Game designer Simon Meek draws inspiration for his creations almost entirely from outside the world of videogames, immersing players in literary and film-like experiences.
“The fact that I’m a designer is a by-product of my passion for ideas and storytelling,” Simon says. “I love writing and the imaginative power of words, and I’m driven by the possibilities of using games as a form of expression for a new generation of storytellers.”
“My work embraces a mix of game, narrative and graphic design,” he adds. “I sort of throw them in a pot, mix them up and see what emerges.”
Simon is drawn to the idea of telling a story, rather than creating a game – in a traditional sense – and he sees unique opportunities for game design to do this. “By making the audience active in a story, we introduce a whole new dimension as to how its narrative unfolds. This means that the experience feels unique and personal to everyone.”
“What is particularly exciting is the notion of using a game to tell a story is still relatively undefined, so it’s an experimental field,” he adds. “But the potential here is massive, and I believe far outstrips that of literature and film combined,” Simon argues, as “games are in many ways without boundaries”.
His work included an adaptation of John Buchan’s The 39 Steps, in which Simon and his team “placed the player in the era the story was set, allowing you to experience the story”. “A design decision never to show any characters was a breakthrough, as this required the audience to use their imaginations to fill in the blanks,” he adds.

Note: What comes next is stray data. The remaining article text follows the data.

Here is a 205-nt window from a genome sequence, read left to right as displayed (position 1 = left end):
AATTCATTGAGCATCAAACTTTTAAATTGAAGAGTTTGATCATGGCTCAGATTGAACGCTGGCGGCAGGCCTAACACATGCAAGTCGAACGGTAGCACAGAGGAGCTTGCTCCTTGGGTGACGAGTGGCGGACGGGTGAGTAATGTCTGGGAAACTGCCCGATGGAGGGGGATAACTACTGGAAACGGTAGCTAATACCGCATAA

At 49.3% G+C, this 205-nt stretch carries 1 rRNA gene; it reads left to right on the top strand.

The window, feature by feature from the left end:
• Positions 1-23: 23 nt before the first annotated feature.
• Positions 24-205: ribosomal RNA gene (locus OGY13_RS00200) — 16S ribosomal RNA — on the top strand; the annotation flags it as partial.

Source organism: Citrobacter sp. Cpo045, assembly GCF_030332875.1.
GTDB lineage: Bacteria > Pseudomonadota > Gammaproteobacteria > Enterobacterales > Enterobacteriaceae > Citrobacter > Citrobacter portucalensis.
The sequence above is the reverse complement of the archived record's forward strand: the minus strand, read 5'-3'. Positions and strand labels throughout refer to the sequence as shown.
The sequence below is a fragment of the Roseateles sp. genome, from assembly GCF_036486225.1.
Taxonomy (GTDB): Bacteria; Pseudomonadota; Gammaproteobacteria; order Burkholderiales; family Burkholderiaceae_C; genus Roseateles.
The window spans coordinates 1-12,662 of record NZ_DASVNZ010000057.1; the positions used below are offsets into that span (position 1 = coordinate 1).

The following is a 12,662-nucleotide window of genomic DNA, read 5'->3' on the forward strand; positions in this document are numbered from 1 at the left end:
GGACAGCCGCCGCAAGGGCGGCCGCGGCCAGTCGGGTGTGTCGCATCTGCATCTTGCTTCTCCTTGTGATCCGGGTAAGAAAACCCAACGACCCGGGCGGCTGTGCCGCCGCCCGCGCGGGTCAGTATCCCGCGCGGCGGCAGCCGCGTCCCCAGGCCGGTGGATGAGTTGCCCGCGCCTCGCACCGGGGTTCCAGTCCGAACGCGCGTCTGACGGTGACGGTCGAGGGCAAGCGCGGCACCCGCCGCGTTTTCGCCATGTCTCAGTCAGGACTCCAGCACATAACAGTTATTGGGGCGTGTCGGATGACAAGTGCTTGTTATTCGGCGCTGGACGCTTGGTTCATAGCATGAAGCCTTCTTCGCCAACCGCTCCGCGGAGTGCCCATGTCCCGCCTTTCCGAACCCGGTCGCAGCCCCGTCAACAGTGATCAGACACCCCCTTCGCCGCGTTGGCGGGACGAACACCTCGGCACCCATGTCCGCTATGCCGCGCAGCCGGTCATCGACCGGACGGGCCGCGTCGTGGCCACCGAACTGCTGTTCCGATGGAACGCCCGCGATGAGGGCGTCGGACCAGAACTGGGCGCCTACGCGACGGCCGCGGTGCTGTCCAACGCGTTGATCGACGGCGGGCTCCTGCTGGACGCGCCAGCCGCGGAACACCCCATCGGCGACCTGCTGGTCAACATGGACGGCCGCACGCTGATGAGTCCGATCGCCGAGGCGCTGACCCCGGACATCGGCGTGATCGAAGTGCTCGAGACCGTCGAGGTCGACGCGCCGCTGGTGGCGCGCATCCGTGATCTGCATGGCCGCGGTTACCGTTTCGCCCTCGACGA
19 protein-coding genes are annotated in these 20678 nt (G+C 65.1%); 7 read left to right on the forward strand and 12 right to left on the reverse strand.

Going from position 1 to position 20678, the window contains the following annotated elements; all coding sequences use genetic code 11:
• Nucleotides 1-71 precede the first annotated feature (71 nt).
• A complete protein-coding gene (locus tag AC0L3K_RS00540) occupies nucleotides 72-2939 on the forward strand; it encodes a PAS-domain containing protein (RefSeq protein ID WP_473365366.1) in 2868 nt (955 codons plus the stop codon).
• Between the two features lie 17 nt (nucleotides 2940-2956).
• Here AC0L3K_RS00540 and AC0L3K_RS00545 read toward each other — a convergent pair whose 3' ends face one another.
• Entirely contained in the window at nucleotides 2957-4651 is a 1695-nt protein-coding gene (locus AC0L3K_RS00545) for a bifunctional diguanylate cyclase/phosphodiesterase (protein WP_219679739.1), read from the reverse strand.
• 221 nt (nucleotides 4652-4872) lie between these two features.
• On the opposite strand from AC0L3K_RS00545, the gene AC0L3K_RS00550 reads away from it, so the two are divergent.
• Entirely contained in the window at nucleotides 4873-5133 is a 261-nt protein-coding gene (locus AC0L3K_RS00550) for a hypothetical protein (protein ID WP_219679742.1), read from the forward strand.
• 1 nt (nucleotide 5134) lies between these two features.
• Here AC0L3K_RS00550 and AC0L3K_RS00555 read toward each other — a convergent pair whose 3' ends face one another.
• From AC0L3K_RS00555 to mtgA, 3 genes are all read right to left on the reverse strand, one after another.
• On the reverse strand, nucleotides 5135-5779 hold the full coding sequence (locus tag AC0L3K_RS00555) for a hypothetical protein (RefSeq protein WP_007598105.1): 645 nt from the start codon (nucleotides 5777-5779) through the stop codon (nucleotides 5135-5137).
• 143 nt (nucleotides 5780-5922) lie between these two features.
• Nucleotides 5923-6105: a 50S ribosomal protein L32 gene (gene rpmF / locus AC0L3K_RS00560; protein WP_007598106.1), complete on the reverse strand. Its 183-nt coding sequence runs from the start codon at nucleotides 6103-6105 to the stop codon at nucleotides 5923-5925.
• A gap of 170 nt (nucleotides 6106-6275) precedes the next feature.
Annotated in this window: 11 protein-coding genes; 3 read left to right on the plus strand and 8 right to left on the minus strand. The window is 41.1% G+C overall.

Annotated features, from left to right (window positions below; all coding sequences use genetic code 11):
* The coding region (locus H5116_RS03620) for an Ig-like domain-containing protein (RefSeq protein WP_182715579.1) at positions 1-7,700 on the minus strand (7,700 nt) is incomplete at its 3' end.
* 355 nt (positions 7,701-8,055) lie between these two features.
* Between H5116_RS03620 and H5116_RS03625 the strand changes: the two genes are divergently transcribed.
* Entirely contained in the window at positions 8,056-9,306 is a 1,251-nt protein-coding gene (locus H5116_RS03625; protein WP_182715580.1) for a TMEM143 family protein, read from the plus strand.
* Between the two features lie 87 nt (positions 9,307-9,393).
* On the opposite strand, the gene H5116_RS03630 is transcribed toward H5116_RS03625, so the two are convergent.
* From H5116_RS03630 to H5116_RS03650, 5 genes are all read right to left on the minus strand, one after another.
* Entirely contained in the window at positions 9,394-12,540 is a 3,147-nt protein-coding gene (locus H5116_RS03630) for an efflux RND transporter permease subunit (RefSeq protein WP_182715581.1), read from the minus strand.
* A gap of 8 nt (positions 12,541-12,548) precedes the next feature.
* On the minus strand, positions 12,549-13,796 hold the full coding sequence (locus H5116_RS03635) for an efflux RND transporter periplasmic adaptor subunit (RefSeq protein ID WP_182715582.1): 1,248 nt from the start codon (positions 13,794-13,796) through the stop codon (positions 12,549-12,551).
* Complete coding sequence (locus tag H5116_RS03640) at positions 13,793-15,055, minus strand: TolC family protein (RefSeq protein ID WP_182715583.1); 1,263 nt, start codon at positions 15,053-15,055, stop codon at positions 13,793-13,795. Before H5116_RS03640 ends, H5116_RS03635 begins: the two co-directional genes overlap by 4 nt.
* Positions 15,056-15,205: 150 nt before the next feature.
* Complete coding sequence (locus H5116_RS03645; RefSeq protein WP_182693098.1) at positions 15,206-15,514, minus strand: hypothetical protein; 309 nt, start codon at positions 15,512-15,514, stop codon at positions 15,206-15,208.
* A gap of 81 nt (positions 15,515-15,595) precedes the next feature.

This “digital adaptation” is rich with historical detail, newspapers from the time, sounds and music, “maintaining the magic of the original text while also providing a new dimension of being able to see, hear and explore the spaces that the story was set”.
Simon is currently working with his team at The Secret Experiment on Beckett, an abstract game – set for release in 2018 – that is again heavily inspired by literature, film and the arts. “For Beckett, I wanted to use blueprints of locations to tell a story. I also wanted the player’s imagination to be a vital part of the experience,” he adds, in a deliberate rejection of the near-realistic computer graphics in other games.
“The most important part of the game design process is to capture that initial excitement, come to terms with the idea and let it develop conceptually,” Simon says, with his early design work on any project always being “nowhere near a computer”.
Working from a notepad, he wants to be “meeting the characters in the story for the first time, drafting what the future has in store for them and – importantly – exploring what part the audience has to play in all of this”.
Simon is also excited about V&A Dundee’s opening. “I love how it’s embracing the diversity of design practice, and also setting the included work on an even cultural level – the idea of a videogame artefact being presented alongside a historic tapestry is incredibly significant”.
“V&A Dundee should be applauded for its open-minded and progressive stance around what design means in the world we live in today,” he adds.
We’re delighted to welcome Simon as one of our Design Champions, for his work on challenging what game design is and creatively blurring the edges between digital storytelling, literature and film. You will also be able to see Beckett in our Scottish Design Galleries when the museum opens.
To find out more, please visit The Secret Experiment’s website.
The V&A Dundee Design Champions are inspirational designers creating high-quality work and helping to enhance people’s lives, or champions of the power of design to improve the world.
We will announce 50 Design Champions in the run-up to the museum opening on Saturday 15 September 2018.
V&A Dundee’s Design Champions project is working with Dezeen as its media partner.
Dezeen is the world’s most popular and influential architecture and design magazine, with an audience of 2.5 million unique visitors each month.